Acceptance and Commitment Therapy (ACT)

A New Psychological Treatment for Chronic Pain

Newer psychological approaches such as Acceptance and Commitment Therapy (ACT) are guided by the premise that we cannot change the pain we’re left with, so let’s change our response to that pain. ACT was outlined in a 2014 article in the journal American Psychologist.

ACT differs notably from traditional CBT in method. Rather than challenging and changing thoughts, ACT seeks to reduce their influence over our behaviour. This core treatment process is called “psychological flexibility,” which is the ability to contact the present moment fully and consciously, based on what the situation affords.

Acceptance and commitment therapy for pain

What I like about Acceptance and Commitment Therapy (ACT)

I am in accord with the philosophy behind this, even if I do better in CBT because I am very ‘thought’ orientated. If you get me through my thinking process… I am There. But I agree acceptance should affect behaviour.

Like I don’t want to go out and socialize but I do every few months. I don’t want to because of the pain and the vertigo (when they are half-assed treated, which currently they are not). And I say ‘I’ll get worse and won’t be good company‘ But I go because I want to maintain friendships and I know some modest socializing really boosts my mood. I don’t let things stop me from having a modest life when I have medication to somewhat help me. So I agree with this theory.

The catch is that unhelpful thoughts and emotions can dominate without a person even being aware of them. This results in “psychological inflexibility,” which leads to rigid, ineffective behaviour. If I let my thoughts run the show, the result would have been that I isolated myself at home with my pain and likely more suffering. Other positive behaviours and experiences would have been essentially blocked from me. No thank you.

Self-isolating is what I excel at with pain. And I do it well. So I know I have to do things in order to have a semblance of a life. I know my mood drops if I do not. And I know I cannot avoid pain, so doing things that may increase it are still worth doing because… I’d be in pain anyway. And I can always leave if things get too severe.

What I do not like about Acceptance and Commitment Therapy (ACT)

It is extremely close to ‘pushing through the pain’ and exceeding our limits on a daily basis will lead to survival mode and a far lower quality of life. In other words, if you have a bad therapist their expectations of you may far exceed your capabilities. And they may push too much, especially if they have any association with an insurance company.

The second problem I have is that this therapy is considered, often these days, as a substitute for medications. Because of the stigma of certain medications. It will not work alone. It will not work with unmanaged pain. It will not work with unmanaged pain and depression. It will make someone feel hopeless in-itself. But in conjunction with effective treatment and pain management… they yes, it can be beneficial.

CBT was beneficial to me only because I was on pain meds and I was on depression meds. Without Either or those, I am not in the mindset to get one damn bit out of it. I feel like they just want me to suffer and suffer and it seems like torture to me. And why should I live with torture? Isn’t that madness? But with treatment, I can be far more receptive to coping strategies and trying to have a bit of a modest life.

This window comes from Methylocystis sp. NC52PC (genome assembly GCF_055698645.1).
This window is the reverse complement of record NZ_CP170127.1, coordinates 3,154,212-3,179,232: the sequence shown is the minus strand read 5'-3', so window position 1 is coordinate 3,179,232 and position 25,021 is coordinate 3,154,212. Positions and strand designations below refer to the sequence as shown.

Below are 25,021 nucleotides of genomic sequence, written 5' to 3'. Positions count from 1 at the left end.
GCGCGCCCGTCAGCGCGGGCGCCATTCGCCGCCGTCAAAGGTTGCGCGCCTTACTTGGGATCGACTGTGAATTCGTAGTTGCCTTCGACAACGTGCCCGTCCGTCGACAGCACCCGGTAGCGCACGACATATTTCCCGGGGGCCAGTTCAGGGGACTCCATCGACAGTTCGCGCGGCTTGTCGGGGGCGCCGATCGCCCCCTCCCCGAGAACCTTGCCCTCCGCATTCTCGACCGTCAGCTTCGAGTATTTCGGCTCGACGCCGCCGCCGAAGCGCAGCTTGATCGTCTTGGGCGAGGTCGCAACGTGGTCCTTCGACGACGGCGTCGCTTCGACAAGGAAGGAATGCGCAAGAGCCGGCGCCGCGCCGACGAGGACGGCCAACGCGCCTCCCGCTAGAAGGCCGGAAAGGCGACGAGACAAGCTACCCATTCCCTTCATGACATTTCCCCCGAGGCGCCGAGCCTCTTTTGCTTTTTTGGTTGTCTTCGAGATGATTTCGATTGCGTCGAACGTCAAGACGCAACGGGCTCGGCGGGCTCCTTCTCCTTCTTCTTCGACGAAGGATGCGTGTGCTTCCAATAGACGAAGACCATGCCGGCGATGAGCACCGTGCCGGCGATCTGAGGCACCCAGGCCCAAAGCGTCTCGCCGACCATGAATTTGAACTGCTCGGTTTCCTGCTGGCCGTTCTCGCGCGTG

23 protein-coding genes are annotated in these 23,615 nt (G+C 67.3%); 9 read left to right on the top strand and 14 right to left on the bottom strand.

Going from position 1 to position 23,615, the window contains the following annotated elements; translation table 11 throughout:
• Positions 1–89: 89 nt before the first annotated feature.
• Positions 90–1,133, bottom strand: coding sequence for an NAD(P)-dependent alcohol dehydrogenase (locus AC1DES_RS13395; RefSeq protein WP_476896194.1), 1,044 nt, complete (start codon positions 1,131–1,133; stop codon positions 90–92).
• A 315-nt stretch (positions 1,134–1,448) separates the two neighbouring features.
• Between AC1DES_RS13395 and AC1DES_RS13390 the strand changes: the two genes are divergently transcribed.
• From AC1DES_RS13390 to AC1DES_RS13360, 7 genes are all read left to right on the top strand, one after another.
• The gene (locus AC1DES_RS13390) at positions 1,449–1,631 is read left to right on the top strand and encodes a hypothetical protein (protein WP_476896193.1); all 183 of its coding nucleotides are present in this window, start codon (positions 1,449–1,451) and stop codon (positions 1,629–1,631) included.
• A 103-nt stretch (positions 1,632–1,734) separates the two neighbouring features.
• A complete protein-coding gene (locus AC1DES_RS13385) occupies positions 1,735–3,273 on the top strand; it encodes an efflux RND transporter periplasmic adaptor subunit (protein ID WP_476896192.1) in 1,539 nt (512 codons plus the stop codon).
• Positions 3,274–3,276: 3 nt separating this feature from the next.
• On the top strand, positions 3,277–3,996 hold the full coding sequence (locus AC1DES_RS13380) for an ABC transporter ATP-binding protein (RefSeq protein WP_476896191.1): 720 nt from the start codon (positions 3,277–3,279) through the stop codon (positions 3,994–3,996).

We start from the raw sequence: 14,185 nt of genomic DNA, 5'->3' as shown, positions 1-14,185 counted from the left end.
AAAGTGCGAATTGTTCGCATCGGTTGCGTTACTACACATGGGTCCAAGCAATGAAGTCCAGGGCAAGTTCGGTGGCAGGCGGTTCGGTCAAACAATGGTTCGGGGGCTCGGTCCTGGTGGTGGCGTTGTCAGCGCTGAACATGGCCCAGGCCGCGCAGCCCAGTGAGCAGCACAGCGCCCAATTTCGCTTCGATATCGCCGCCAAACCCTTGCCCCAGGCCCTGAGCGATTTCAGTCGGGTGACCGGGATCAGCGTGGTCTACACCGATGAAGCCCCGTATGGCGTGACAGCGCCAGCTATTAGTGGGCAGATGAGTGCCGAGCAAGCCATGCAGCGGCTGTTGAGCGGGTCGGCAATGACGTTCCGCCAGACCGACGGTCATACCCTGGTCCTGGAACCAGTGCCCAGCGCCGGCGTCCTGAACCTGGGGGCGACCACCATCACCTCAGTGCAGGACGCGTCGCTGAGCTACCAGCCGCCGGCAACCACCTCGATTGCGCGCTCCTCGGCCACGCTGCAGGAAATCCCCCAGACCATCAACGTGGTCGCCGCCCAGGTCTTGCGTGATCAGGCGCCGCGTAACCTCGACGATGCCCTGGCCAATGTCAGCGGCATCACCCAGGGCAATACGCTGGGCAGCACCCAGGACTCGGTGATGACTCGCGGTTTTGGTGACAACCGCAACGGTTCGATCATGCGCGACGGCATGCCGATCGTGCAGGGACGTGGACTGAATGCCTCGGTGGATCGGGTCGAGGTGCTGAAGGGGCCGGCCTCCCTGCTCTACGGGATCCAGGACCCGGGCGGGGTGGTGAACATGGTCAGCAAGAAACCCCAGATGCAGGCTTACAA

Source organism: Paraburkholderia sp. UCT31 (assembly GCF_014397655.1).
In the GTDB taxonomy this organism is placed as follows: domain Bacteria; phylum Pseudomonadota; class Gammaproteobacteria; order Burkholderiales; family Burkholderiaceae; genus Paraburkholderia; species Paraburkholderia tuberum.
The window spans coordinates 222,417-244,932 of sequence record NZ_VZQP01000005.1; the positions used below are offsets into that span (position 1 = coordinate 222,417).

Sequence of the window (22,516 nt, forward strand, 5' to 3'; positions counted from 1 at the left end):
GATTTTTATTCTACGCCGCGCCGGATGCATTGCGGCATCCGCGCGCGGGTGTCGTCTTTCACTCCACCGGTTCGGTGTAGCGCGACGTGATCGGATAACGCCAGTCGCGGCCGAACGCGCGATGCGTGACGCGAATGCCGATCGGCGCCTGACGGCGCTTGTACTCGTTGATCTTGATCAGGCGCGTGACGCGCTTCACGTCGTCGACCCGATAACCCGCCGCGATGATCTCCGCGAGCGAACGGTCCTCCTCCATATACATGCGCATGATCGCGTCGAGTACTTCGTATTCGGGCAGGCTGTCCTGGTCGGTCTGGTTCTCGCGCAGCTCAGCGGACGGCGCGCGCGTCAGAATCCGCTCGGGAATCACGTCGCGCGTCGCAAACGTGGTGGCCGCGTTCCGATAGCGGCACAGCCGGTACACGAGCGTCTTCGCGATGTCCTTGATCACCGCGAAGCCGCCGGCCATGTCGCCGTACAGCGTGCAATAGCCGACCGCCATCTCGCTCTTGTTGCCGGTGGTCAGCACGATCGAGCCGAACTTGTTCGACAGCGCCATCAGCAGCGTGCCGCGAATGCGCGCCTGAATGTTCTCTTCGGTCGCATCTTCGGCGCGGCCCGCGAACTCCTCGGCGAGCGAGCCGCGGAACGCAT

So if this is all that is being offered? It is a very narrow-minded view of pain management and it simply will not work. Not for someone like me with depression as an added bonus. I am just saying. Just a simple fact. People with unmanaged pain do not take too kindly to just go out there and do things and suffer more. Hell, go to work, and suffer more. And more. And more. Until you lose all hope.

So I have a bit of an issue with it when they do not offer effective pain management but nor am I against it either with effective treatment. I wouldn’t discount it as a viable addition to our treatment strategy. Although, I find it a tad offence they don’t think we have acceptance of our pain and illness and are working through that. And that acceptance seems to be defined by behaviours. And behaviours… can be faked. I faked being well through a deep dark depression for a very long time. I fake not being in pain all the time. Behaviours are just behaviours we use to get through the day. Treatment, quality of life, wellbeing… well you have those and you have authentic behaviours. This isn’t about faking it till you make it, because pain pushes back… hard. And it doesn’t work. Acceptance is about accepting your limits and living with them but also exploring treatments that can help you cope. And I believe there is a place for this therapy if done at the right time in our pain and illness management. But not before that. Because pushing people to exceed their limits when they are already exceeding their limits just Being, won’t do a damn thing but make them feel like a failure and guilty. And I am done feeling guilty that sometimes I have severe limitations. Like lately. And I comprehend sometimes we need to rest and get effective treatment before we can nudge our limits.

Other related posts

Fibromyalgia: Catastrophizing and mindfulness in women

Emotional awareness and expression therapy

Acceptance therapy for migraine

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7 comments

    1. Yes, and sometimes it is not which I feel fails to do it justice. I know people who have gone through it as a substitute for medical treatment and didn’t have a great time with that experience.

      Liked by 1 person

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